|Photo from www.juliusnyerere.info|
There are plenty of others who are better placed to assess Tanzania's past achievements and future prospects in political or economic terms, so I won't trespass on their terrain. But I can say something about rural water supply. In particular, I have identified two themes of change in the sector - covering the past 50 years and the next - that I think may be of interest.
First, for a little more than the first half of Tanzania's independent history, "free water" was the policy. In line with Ujamaa policies, or African Socialism, the government was to shoulder the costs both of investing in new infrastructure and of keeping that infrastructure running.
But politics and economics change. In 1991, a new National Water Policy signalled the end of "free water" and the adoption of a more market-based approach. Another new National Water Policy in 2002 cemented this change further.
Was the "free water" policy dropped simply because it was no longer in line with the national and international consensus on free markets? Perhaps, but it is also true that the policy wasn't working. Free water is great for those who have access to clean and safe water, but it means there is less money available for extending services to people who don't. And even for those with access, it means infrastructure is likely to be poorly maintained. In short, there was no money for investment, and no money for running costs.
Tanzania's rural water supply sector is still struggling to cope with this change, in two ways. The free water mindset is still widespread, often justified with the line that "water is a gift from God". That may be so, but God doesn't pay for rusted pipes or a broken down pump to be repaired or replaced. And the legacy of 30 years of underinvestment is a massive backlog of demand for new and improved services.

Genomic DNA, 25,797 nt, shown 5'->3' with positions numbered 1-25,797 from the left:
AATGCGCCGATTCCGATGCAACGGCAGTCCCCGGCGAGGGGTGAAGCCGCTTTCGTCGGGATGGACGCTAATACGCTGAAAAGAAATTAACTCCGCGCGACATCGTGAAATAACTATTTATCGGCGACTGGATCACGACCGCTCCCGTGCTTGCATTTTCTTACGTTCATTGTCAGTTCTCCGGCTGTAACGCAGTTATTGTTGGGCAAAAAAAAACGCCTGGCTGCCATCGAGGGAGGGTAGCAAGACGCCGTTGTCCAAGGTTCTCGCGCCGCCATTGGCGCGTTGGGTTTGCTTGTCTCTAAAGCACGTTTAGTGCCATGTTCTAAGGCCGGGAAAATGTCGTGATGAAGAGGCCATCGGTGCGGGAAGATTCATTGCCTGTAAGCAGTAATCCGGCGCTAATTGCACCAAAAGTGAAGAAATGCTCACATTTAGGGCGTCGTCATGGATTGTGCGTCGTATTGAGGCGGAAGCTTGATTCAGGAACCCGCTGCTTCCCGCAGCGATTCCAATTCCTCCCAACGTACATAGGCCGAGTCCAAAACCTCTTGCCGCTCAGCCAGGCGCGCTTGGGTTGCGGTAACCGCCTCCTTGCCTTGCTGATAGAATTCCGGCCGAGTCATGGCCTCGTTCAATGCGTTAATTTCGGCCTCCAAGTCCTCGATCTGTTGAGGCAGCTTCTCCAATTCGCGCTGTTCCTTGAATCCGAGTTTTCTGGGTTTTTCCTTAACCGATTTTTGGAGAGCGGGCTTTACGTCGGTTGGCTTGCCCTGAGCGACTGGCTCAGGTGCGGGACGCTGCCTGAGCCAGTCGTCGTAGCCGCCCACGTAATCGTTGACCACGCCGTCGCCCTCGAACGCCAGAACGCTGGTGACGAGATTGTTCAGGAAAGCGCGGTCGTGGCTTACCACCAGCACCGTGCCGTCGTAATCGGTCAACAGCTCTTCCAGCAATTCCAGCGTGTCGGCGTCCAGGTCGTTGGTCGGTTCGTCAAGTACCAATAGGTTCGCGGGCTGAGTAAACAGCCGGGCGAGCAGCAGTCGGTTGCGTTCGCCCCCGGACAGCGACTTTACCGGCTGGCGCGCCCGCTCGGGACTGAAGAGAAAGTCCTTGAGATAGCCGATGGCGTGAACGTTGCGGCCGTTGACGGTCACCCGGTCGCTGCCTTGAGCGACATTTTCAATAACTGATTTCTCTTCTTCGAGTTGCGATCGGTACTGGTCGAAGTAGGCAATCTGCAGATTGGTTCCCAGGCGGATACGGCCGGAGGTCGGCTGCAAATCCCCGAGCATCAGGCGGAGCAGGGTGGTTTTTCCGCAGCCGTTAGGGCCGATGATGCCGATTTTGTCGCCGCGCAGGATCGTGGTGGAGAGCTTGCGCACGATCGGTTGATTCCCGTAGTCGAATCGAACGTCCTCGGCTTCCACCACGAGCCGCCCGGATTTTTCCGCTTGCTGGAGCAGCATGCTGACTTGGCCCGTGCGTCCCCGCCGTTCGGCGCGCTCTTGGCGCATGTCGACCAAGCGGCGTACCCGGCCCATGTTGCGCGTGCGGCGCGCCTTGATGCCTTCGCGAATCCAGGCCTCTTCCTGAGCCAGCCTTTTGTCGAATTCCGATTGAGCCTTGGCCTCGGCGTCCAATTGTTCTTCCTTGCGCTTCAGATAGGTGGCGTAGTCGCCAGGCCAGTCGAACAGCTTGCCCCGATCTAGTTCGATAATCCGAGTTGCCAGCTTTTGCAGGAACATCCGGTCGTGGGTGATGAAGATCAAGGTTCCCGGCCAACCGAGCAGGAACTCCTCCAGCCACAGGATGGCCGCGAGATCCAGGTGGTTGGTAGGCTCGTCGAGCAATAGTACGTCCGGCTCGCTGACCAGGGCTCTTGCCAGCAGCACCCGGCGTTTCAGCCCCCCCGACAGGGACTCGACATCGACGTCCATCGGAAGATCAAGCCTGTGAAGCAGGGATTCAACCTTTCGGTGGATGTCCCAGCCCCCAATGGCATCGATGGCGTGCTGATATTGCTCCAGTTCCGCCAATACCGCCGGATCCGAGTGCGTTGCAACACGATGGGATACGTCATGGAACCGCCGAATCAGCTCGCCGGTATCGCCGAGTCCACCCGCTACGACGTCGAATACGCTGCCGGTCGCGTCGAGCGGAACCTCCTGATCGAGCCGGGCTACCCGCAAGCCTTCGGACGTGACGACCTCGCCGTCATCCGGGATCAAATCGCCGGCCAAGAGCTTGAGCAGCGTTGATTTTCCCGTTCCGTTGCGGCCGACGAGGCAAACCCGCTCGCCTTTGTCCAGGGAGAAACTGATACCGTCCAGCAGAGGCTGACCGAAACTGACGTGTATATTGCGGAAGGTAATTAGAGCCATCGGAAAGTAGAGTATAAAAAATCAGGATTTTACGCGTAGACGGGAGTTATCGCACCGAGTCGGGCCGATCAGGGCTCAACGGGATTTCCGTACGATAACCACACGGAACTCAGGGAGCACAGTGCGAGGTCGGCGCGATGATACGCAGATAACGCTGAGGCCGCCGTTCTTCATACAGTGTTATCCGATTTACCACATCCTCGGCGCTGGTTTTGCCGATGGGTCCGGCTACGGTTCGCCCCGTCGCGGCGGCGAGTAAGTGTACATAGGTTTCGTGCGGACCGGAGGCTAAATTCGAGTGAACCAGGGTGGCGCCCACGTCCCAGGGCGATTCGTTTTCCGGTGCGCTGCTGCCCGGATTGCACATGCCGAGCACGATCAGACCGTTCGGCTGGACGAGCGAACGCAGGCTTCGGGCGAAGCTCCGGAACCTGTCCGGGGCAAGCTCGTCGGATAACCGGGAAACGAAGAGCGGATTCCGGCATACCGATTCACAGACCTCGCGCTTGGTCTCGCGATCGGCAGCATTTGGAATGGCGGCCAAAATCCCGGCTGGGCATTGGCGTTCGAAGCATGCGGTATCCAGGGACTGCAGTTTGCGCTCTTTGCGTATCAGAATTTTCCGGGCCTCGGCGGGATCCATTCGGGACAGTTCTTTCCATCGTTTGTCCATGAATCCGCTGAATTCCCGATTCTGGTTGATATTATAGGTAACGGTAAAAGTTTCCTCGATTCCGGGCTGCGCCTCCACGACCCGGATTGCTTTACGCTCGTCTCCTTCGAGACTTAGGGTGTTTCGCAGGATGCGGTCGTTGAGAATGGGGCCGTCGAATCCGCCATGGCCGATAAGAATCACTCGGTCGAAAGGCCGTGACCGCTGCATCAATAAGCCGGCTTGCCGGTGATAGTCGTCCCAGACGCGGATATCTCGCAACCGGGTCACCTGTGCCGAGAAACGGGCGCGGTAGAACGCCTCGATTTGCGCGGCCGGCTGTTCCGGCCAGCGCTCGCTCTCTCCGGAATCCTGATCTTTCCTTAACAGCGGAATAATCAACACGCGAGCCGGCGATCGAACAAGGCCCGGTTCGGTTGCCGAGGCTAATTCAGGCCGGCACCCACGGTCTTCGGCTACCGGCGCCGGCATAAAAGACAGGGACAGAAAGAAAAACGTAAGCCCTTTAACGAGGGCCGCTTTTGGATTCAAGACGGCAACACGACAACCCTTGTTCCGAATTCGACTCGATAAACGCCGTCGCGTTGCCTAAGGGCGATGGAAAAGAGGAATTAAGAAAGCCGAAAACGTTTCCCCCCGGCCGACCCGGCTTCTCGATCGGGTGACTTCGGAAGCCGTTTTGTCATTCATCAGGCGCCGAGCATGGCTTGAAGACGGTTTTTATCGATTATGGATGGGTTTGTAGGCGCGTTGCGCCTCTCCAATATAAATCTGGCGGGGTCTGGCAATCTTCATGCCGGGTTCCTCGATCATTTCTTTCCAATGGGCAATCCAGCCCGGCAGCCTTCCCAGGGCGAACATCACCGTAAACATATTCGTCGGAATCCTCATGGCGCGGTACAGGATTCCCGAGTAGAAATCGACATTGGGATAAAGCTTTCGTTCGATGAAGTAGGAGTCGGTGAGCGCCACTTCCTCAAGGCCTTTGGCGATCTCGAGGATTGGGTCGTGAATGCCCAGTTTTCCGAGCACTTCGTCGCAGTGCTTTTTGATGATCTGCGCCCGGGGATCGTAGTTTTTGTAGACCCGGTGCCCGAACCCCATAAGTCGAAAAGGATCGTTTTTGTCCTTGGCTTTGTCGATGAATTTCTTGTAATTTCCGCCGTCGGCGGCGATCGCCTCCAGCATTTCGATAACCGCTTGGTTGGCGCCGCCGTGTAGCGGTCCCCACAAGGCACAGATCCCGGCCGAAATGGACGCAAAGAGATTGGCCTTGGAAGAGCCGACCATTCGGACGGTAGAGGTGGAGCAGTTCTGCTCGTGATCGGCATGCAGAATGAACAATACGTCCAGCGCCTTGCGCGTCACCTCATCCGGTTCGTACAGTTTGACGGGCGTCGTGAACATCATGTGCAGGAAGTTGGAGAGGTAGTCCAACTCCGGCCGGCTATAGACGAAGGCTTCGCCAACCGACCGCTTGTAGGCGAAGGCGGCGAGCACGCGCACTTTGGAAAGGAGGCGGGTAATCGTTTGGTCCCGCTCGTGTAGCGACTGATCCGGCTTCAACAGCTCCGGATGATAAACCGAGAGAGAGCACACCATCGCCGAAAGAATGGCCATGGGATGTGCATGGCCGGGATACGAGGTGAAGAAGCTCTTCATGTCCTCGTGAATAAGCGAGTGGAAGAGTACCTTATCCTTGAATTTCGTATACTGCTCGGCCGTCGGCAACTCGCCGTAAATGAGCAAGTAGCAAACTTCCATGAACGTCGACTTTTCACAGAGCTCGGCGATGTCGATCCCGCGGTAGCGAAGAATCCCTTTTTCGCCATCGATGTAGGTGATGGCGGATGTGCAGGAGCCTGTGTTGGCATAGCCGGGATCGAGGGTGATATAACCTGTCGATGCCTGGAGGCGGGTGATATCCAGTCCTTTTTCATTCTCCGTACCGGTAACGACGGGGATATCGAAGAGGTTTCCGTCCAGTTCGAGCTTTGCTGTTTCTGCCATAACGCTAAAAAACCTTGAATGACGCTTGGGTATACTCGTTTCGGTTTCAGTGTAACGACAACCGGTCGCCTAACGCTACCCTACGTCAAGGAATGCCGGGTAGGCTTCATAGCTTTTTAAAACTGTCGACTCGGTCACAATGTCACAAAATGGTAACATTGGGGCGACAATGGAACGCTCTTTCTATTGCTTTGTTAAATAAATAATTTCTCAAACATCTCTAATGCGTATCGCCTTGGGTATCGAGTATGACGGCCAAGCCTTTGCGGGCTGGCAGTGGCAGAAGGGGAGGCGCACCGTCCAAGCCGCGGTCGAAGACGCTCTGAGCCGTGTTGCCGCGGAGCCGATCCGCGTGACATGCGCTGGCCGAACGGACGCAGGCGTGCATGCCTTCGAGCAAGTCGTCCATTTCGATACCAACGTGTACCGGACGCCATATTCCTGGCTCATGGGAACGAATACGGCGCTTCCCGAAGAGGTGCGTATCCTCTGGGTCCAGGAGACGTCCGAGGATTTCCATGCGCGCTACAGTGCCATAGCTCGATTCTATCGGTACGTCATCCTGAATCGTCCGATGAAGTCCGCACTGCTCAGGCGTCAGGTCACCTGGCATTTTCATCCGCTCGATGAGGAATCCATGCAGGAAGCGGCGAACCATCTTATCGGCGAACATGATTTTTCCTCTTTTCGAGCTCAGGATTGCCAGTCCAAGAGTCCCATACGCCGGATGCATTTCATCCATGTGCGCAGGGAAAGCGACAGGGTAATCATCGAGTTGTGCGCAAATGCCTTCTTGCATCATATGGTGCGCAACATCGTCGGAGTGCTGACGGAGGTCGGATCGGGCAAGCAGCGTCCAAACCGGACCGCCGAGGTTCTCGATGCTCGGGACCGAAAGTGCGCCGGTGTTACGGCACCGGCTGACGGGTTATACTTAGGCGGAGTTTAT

But looking forward, the more market-based approach looks to be the right one. The sector may not be making the progress we would hope for, the problem is more one of practical coordination at the centre rather than policy.
Second, perhaps the biggest theme of all is the challenge of keeping up with population growth, 50 years ago, Tanganyika was a country of around 8-10 million people, with over 90% living in rural areas. Today, Tanzania has around 5 times that number of people, and though there has been some urbanisation, still around 75% of Tanzania's population live in rural areas.
This rapid population growth puts huge demands on water supply. Even the massive spending on rural water supply in the last five years - under the Water Sector Development Programme - is not currently keeping up with the pace of population growth. By the time currently planned projects are completed, an estimated 1 million people will benefit, but the rural population will have risen by 2 million people in the same period.
|Source: The Economist|
Of course, these are (unreliable) projections that will probably not happen. But there's no doubt that Tanzania's population is set to grow massively. Whether Tanzania's rural water supply sector can keep up (and catch up) with this growth is much more in doubt.
To do so, funding for the sector will have to continue to grow. More importantly, this money will have to be spent more efficiently than is currently the case. That seems unlikely to happen while decision making in the sector is so centralised. Centralised decision making is currently failing to cope with a rural population of 30 million, how can it possibly cope with 100 million?
Or perhaps the best hope for rural water supply in Tanzania is family planning?